Myanmar pagoda replica given to China
Updated: 2014-07-01 07:38
By Hou Liqiang and Qi Xin in Luoyang, Henan (China Daily)
Myanmar's government handed over to China a Myanmar-style shrine, built in Henan province, that officials and experts said will greatly enhance bilateral relations.
President U Thein Sein, on behalf of Myanmar, gave textual materials for the shrine to Master Yinle, the abbot of White Horse Temple in Luoyang, in a religious ceremony that lasted more than two hours.
The ceremony was conducted by dozens of Buddhists from the two countries.
The shrine is a one-third-scale replica of the Shwedagon Pagoda, a 2,600-year-old icon of Buddhism located in Myanmar's capital, Yangon.
The smaller shrine in Henan is 32.92 meters tall, with a tower foundation diameter of 51.71 meters. It is the main structure of a temple complex that covers 7,020 square meters. The official foundation-laying of the temple was conducted in April 2012, and the main work was completed in June 2013.
All the building materials were donated by the Myanmar government.
"The Shwedagon Pagoda has an important position in the mind of the people of Myanmar. We are very happy to see a replica built here," said Aye Ko Ko, deputy director of the East Asia and Pacific Division of the Political Department at the Ministry of Foreign Affairs of Myanmar, who attended the ceremony.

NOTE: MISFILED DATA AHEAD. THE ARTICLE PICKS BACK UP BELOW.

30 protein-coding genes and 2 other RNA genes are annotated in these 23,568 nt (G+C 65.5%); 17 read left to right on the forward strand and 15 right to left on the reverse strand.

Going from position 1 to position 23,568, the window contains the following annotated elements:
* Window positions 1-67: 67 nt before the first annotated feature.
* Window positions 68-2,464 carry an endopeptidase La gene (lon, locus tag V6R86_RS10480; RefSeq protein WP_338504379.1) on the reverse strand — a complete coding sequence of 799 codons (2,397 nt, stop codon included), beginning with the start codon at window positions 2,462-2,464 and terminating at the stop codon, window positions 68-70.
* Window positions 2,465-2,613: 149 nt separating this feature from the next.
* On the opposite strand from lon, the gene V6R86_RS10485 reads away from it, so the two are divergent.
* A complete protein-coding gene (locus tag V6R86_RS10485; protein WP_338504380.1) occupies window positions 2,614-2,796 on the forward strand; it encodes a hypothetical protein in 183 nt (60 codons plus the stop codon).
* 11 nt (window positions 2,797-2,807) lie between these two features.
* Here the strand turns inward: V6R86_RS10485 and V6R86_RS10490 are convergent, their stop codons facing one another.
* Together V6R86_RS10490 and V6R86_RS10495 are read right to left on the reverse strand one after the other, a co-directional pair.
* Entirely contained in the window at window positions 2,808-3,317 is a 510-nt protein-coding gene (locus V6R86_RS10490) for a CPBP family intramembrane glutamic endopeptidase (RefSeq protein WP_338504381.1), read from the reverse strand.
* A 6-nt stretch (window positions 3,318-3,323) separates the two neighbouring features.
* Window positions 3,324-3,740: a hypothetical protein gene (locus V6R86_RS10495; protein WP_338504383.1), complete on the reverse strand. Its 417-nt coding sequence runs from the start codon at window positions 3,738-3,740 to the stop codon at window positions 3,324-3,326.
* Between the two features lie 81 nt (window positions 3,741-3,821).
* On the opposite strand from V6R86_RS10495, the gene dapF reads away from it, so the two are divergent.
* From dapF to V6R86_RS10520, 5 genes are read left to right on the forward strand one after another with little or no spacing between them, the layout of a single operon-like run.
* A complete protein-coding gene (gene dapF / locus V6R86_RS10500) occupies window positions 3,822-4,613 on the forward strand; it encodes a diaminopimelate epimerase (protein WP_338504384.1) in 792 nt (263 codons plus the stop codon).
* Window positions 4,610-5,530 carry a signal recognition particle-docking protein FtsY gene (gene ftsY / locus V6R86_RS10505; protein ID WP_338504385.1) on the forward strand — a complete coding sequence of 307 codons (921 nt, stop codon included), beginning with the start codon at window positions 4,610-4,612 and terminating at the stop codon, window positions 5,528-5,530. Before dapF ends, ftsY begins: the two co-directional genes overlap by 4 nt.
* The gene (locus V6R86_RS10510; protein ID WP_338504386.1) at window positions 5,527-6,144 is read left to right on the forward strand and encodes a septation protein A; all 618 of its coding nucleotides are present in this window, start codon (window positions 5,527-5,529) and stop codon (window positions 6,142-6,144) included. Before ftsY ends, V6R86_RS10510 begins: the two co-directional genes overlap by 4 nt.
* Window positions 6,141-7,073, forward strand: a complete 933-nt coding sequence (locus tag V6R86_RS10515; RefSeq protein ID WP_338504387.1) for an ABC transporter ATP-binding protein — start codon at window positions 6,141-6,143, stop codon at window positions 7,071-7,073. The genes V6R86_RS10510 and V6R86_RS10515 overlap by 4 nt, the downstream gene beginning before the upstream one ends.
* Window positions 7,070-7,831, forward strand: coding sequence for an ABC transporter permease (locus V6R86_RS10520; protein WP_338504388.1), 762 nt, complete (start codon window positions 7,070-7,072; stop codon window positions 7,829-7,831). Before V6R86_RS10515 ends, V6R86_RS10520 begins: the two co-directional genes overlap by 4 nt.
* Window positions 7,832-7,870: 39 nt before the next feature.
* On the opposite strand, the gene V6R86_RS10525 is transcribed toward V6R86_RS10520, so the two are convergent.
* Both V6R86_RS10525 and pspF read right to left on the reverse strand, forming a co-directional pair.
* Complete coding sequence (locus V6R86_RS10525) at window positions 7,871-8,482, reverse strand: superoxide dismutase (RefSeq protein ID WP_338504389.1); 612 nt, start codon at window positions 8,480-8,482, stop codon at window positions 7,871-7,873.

Others hailed the move as well. "The event is significant for both countries," said Su Xiuyu, a professor of the Myanmar language at Beijing Foreign Studies University.
"Myanmar is very respectful of Buddhism. The White Horse Temple is the place where Buddhism was first introduced to China. The building of a replica of Shwedagon Pagoda will strengthen the friendship of the two countries."
Before the temple was built, there were Indian-style and Thai-style shrines at the White Horse complex.
The completion of the new shrine is the result of the joint efforts of Myanmar and China, U Thein Sein, Myanmar's president, said during the ceremony. He characterized it as a milestone symbolizing amity between the people of both countries and something that signals lasting friendship.
The shrine also stands as a symbol of Buddhist exchanges that will bring happiness and luck to both countries, said Wang Zuoan, director of the State Administration for Religious Affairs.
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Zhang Leilong in Luoyangcontributed to this story.
(China Daily 07/01/2014 page3)